Sana Ullah smiles warmly. She is wearing a green head scarf and a necklace of large beads.

Sana Ullah

Senior Program Officer, National Geographic

Sana Ullah (she/her) is a Senior Program Officer at the National Geographic Society (NGS) in Washington, D.C. where she works closely with the Storytelling Grants Program and helps manage projects by NGS Explorers. She often hosts internal and external grant writing workshops, provides 1:1 support and mentorship to emerging storytellers, and sits on the jury for various photo competitions. She was also the Point of Contact for the COVID-19 Emergency Fund for Journalists. Along with her colleagues at NGS, she has helped 300+ journalists from around the world get funded to tell stories of their local communities. This Request for Proposals ended in August of 2021.

Aside from NGS, Sana is a trained multimedia journalist with over a decade experience in creating and producing visual content. She has worked for Discovery, the Smithsonian Institution, and the Public Broadcasting Service (PBS). Her visual work has a heavy focus on women, People of Color, and/or Muslims. She is mostly known for her project, Places You'll Pray: a community engagement photo series of Muslims praying in locations outside of a mosque or designated prayer area(s).

Daniel Kim is seated with his arms resting on his knees. He has dark brown hair and wears a turtleneck and zip up vest.

Daniel Kim

Staff Photographer, Seattle Times

Daniel Kim is a lifelong Pacific Northwest resident, staff photographer and drone pilot at The Seattle Times. Kim is also the Northwest Regional Chair for the National Press Photographers Association.

Before his time in Seattle, Kim covered Northern California as a photographer at The Sacramento Bee focusing on breaking news and wildfire photography. Kim is passionate about covering the region and committed to telling community stories.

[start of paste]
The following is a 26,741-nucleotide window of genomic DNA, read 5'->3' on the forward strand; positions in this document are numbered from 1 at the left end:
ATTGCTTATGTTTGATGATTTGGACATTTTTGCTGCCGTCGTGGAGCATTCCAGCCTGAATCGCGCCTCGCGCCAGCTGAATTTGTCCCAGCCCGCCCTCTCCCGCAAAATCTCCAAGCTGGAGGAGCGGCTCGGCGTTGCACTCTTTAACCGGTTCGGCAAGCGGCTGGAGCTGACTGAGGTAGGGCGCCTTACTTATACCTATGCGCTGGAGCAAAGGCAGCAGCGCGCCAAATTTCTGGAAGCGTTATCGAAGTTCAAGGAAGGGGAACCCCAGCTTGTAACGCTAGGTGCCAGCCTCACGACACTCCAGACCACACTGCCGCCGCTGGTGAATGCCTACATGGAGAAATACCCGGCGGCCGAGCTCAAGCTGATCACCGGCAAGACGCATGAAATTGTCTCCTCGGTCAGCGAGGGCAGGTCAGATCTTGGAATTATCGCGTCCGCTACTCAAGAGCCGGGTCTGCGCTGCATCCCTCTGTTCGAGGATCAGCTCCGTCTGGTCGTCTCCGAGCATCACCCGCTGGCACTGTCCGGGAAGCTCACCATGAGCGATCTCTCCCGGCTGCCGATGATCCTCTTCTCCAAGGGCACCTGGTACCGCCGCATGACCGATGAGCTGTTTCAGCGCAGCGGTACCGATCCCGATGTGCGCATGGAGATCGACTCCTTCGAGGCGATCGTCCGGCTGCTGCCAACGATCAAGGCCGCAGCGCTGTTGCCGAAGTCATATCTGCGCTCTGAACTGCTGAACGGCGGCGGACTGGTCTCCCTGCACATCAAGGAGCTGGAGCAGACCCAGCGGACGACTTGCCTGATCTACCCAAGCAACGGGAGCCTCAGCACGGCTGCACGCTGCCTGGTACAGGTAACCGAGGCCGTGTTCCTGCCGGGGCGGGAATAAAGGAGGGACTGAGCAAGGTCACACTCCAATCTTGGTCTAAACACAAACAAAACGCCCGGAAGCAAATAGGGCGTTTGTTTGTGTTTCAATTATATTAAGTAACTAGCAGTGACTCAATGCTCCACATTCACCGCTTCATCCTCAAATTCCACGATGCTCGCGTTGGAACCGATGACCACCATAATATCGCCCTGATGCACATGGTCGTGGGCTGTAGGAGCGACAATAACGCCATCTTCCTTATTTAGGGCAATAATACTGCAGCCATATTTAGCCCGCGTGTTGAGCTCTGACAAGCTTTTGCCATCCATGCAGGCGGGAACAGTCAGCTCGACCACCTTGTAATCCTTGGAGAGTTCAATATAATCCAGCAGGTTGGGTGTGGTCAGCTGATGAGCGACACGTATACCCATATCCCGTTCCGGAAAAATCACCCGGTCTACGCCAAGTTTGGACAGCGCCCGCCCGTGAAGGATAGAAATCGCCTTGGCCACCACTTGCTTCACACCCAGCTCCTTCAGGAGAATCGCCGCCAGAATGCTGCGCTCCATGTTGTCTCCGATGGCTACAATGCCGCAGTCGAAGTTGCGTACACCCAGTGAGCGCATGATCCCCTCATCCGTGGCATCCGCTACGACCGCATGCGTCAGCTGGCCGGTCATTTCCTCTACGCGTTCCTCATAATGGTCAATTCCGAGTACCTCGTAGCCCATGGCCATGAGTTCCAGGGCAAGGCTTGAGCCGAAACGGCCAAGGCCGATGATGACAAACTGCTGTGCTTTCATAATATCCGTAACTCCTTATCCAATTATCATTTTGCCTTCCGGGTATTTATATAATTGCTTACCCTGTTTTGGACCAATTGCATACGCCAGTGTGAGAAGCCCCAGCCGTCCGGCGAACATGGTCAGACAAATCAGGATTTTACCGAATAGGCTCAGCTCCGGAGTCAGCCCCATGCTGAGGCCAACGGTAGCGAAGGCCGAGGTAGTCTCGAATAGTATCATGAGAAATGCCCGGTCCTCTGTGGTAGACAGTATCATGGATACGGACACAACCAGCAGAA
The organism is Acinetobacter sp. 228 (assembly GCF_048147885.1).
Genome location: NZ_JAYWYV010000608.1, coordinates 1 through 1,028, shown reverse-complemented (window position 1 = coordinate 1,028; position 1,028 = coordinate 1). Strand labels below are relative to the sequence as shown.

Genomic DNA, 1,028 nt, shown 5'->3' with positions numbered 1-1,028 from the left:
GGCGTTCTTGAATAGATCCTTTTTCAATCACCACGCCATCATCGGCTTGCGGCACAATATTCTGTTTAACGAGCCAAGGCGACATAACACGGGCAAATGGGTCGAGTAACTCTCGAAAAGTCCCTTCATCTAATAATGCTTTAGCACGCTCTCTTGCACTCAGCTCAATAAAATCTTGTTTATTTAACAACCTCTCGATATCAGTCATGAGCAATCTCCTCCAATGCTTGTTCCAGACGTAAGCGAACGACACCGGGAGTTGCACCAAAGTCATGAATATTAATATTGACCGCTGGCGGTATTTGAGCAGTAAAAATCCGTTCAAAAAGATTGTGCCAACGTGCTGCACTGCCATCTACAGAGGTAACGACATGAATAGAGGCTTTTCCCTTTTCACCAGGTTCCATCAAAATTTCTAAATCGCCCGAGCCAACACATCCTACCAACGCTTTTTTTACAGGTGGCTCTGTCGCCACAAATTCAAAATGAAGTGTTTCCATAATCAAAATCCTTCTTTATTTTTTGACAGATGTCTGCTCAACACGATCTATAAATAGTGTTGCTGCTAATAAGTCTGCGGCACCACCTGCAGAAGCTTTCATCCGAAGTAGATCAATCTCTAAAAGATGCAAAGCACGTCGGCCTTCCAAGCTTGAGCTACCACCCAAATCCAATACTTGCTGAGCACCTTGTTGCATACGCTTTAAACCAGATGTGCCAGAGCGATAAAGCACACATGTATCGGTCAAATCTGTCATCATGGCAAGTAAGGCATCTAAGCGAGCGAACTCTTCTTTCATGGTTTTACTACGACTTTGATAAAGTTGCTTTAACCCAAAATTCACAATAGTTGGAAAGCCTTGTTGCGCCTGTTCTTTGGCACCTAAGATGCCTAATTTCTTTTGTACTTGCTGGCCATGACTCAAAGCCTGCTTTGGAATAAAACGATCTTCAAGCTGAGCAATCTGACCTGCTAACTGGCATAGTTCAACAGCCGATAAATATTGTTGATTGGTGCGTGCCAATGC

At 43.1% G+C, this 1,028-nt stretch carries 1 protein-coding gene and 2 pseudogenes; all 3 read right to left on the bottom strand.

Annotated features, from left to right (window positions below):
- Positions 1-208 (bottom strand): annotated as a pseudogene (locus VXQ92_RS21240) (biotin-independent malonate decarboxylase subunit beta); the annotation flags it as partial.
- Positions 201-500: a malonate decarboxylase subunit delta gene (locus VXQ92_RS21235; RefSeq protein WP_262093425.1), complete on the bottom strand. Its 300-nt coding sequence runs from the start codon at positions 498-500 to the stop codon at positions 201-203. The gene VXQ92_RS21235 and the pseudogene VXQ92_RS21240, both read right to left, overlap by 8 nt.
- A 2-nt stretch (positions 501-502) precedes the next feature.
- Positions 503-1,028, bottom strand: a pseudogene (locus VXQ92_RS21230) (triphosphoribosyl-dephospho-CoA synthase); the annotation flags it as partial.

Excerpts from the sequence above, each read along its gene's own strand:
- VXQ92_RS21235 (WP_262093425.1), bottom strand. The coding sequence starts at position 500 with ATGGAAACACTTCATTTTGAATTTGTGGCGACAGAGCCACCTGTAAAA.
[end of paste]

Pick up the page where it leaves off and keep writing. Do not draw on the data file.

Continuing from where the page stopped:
Erica Schultz has long blonde hair, white skin, bright eyes and a warm smile. She wears a red and black checkered shirt.

Erika Schultz

Staff Photographer, Seattle Times

Erika Schultz works as a staff photographer at The Seattle Times where she produces images, videos and immersive online storytelling projects. Supported by the International Women’s Media Foundation and Pulitzer Foundation, she helped lead a series of stories exploring asylum, deportation and women's human rights in Mexico. Her storytelling has been recognized in Pictures of the Year International, the Casey Medals, National Edward R. Murrow Awards and she was part of The Seattle Times’ 2010 Pulitzer Prize winning team for Breaking News Reporting. Erika has taught visual storytelling at The University of Washington's School of Communication, Photographic Center Northwest and Mountain Workshops. In her free time, she enjoys running, gravel biking, snowboarding and learning Spanish.

Ingrid Barrentine looks out of an airplane window. She has white skin and is wearing sunglasses, wired ear buds, and a black shirt.